from Wiktionary, Creative Commons Attribution/Share-Alike License
- adv. In a palpable manner; tangibly
from The Century Dictionary and Cyclopedia
- In a palpable manner, in such a manner as to be perceived by the touch; hence, plainly; obviously: as, palpably mistaken.
from WordNet 3.0 Copyright 2006 by Princeton University. All rights reserved.
- adv. so as to be palpable
Sorry, no etymologies found.
To add to the woes of Patriots fans: Fox Sports' Mike Pereira, the NFL's former vice president of officiating, said the rules actually allow officials to give expired time back to a team if they see what is known as a "palpably unfair act."
The emphasis palpably is on "a short space," which therefore comes first in the Greek, not on "he must continue," as if his continuance for some [considerable] time were implied, as Alford wrongly thinks.
The organic nature of the music was strengthened, the spectrum of expression palpably emerging from deep within the score.
Germany's economics ministry said in a statement that the plateau -- which marked the first time since November 2007 in which orders in Europe's largest economy had avoided a decline for two consecutive months -- "palpably" raised the prospects for a medium-term recovery in Germany's hard-hit industrial sector.
A quarter of a decade on, this palpably post-Twilight/True Blood TV remake places the emphasis more on fangs than fur, wherein a random wolf bite turns asthmatic underdog Scott McCall from an unpromising everykid into a lacrosse prodigy with a bionic sense of hearing, and – downside – an occasional intemperate bloodlust.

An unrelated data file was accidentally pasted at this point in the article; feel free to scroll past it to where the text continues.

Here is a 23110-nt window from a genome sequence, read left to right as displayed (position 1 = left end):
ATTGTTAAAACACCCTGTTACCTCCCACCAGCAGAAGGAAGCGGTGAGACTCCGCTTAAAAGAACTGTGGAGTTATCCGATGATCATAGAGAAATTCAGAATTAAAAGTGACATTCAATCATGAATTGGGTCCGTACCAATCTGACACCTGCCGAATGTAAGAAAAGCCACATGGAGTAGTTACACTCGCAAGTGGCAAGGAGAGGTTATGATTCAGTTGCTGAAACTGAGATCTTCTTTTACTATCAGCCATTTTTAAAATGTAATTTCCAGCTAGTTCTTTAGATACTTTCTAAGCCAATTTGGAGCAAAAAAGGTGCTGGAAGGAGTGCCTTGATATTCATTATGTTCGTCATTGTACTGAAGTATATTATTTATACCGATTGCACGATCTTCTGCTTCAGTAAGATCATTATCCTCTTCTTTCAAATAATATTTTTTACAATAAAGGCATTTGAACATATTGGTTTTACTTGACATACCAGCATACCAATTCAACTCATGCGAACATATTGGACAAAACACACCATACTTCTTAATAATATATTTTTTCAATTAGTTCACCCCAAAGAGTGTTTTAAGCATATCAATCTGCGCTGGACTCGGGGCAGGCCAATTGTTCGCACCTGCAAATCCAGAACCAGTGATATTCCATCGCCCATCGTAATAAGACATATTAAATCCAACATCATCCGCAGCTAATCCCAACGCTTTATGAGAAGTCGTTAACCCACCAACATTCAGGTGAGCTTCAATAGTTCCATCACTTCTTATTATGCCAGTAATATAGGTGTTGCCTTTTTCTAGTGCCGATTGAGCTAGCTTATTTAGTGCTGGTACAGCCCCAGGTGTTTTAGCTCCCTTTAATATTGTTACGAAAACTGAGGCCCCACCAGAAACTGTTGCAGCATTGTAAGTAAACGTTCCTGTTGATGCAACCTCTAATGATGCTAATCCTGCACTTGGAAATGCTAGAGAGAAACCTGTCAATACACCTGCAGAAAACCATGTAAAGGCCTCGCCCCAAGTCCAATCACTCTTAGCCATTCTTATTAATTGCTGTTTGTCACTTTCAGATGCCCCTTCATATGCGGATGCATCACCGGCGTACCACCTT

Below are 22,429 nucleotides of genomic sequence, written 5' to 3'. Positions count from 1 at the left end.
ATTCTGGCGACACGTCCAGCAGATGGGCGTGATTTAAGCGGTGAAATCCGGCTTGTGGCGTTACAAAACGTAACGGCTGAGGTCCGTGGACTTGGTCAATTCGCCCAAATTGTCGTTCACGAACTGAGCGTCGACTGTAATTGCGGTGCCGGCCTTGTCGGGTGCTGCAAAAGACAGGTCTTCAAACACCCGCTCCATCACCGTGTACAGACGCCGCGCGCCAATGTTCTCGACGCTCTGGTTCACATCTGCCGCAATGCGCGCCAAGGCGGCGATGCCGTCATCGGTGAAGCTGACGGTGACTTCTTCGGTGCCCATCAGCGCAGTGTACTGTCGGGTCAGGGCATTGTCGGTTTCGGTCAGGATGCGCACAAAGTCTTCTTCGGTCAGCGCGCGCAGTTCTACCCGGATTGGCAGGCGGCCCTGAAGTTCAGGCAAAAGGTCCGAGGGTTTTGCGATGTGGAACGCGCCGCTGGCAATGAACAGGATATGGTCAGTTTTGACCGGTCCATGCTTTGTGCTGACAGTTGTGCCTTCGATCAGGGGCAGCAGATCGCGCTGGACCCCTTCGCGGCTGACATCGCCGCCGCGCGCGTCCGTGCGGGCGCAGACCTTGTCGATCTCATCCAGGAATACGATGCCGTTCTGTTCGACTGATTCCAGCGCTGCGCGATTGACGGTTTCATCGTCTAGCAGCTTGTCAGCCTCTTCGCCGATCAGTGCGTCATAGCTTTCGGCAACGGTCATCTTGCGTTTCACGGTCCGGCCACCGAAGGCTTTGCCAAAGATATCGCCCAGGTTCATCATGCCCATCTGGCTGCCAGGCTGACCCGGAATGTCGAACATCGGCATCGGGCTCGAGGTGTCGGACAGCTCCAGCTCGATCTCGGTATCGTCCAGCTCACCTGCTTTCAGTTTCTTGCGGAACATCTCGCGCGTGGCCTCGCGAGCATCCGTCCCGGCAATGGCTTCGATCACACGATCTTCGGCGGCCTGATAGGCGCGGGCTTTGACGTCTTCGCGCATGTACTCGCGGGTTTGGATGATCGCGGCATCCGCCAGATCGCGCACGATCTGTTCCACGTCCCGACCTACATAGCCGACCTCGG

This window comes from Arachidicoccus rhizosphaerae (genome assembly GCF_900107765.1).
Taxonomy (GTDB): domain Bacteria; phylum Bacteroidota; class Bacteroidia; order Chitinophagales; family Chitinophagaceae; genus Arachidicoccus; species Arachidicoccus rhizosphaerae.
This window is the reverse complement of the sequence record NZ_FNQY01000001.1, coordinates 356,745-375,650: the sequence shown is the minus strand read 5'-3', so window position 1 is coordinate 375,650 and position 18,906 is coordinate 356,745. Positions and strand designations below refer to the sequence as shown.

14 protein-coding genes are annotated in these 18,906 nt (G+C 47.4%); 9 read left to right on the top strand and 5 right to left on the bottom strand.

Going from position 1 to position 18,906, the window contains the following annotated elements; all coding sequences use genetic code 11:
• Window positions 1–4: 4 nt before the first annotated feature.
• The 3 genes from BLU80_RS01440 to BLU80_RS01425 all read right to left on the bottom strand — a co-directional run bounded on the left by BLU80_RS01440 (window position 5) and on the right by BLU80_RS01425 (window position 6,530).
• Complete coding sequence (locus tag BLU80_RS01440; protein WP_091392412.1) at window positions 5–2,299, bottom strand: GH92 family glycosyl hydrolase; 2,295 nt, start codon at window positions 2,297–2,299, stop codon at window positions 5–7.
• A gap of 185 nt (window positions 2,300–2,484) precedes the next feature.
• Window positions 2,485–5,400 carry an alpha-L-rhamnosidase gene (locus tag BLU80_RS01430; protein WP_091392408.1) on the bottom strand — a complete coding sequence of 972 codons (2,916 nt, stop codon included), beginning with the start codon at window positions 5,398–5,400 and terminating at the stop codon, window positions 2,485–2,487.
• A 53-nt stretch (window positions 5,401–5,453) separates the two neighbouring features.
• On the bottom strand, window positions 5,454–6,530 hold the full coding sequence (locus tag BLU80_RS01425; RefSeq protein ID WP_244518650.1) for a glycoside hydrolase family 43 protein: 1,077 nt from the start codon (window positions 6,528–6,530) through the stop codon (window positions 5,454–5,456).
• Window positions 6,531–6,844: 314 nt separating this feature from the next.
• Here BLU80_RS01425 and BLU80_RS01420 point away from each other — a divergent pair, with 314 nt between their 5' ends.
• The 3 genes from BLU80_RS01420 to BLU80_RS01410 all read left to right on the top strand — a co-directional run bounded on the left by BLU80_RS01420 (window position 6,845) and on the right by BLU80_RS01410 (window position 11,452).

But, as the show palpably demonstrates, the transition lasted an entire age.
As a use-value, the linen is something palpably different from the coat; as value, it is the same as the coat, and now has the appearance of a coat.
There are also excellent writers in France and the German-speaking countries, and I have recently found myself particularly taken by several Eastern European writers whose work I had not previously read, but again the notion that any of these writers are "greater" than Roth, Pynchon, Coover, or Stephen Dixon seems to me palpably absurd.
As younger generations slough their prejudices, join the Elders of Sodom and become more open about their rejection of unjust morés, attention moves to the institutions that are palpably lagging behind the time, sacrificing ethics in order to pander to a prejudice-ridden minority of infantile moralists.
And now, when our continuing economic crisis is so palpably being driven by inadequate demand, it's more bogus than ever.
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